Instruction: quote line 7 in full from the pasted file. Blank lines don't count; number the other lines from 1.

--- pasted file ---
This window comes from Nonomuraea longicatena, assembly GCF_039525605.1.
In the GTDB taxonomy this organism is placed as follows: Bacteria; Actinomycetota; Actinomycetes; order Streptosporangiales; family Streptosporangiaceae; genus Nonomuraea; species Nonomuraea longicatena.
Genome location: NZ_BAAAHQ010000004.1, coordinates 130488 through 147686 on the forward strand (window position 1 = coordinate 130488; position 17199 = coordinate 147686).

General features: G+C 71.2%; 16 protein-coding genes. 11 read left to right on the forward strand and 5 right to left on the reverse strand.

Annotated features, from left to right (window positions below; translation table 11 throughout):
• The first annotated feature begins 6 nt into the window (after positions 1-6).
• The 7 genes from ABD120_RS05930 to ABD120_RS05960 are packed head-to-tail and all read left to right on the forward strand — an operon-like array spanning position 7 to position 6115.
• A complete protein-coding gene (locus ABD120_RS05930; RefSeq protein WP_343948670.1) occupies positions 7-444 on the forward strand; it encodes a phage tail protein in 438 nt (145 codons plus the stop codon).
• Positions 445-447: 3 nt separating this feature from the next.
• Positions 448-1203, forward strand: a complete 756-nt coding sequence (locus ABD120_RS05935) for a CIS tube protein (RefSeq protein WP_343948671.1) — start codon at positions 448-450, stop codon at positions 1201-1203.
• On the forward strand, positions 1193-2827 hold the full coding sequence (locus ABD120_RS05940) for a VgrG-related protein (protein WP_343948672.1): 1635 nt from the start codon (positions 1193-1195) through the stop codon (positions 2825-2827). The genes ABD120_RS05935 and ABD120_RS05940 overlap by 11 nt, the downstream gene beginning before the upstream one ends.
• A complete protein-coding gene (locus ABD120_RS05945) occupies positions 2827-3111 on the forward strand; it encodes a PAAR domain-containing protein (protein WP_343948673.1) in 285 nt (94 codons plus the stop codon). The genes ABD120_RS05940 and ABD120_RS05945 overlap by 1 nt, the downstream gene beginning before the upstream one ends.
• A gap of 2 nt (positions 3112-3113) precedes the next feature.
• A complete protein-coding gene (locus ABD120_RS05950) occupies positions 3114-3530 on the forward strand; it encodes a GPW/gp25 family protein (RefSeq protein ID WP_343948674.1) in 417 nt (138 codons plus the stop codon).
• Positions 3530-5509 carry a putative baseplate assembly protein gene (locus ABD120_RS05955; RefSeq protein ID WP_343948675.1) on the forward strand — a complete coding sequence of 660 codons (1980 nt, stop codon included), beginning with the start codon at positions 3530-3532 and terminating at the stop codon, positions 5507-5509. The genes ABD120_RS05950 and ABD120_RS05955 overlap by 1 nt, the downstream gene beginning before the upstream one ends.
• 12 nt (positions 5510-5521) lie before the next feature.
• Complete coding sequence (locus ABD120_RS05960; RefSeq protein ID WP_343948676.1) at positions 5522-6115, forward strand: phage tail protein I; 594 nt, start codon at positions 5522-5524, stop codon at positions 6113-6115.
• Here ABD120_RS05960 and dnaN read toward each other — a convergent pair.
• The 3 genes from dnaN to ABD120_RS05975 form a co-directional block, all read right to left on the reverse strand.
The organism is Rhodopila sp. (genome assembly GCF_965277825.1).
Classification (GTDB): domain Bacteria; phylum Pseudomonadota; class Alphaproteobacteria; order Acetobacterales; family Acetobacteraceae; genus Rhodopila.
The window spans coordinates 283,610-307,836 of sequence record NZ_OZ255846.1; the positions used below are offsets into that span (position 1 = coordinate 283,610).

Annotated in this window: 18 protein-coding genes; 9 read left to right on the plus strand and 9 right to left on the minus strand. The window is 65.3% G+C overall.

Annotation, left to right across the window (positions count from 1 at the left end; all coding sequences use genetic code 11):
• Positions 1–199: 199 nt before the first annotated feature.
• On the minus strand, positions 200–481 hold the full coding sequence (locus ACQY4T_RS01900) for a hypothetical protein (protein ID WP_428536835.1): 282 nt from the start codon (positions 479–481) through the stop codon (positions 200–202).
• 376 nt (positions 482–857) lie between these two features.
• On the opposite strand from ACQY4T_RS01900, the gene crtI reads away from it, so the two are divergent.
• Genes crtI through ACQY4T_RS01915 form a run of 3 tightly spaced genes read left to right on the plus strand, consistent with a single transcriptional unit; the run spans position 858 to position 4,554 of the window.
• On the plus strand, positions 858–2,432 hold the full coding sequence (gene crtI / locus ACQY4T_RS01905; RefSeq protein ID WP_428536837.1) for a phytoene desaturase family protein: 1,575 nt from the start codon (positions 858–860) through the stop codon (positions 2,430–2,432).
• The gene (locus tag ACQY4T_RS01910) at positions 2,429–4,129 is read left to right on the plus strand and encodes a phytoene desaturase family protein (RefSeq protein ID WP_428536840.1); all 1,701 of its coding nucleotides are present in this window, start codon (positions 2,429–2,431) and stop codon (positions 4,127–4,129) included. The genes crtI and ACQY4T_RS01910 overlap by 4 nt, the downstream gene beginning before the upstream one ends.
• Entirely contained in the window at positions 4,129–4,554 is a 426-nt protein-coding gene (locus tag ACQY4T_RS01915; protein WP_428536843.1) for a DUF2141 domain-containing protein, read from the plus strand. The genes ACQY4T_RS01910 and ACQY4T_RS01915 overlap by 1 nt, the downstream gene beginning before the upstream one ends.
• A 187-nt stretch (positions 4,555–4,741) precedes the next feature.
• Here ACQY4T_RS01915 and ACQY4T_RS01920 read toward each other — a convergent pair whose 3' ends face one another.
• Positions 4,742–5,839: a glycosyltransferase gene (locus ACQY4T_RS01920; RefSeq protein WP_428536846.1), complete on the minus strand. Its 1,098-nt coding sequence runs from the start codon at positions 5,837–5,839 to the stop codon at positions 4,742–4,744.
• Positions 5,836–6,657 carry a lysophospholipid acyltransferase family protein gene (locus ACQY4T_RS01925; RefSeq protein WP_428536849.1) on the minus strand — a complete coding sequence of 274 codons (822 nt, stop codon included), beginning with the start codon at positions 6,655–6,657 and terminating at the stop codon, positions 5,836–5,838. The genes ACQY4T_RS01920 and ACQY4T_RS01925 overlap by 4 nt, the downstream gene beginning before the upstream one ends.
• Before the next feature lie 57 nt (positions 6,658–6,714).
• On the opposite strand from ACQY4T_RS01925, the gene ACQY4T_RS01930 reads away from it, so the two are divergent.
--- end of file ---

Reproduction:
• The 7 genes from ABD120_RS05930 to ABD120_RS05960 are packed head-to-tail and all read left to right on the forward strand — an operon-like array spanning position 7 to position 6115.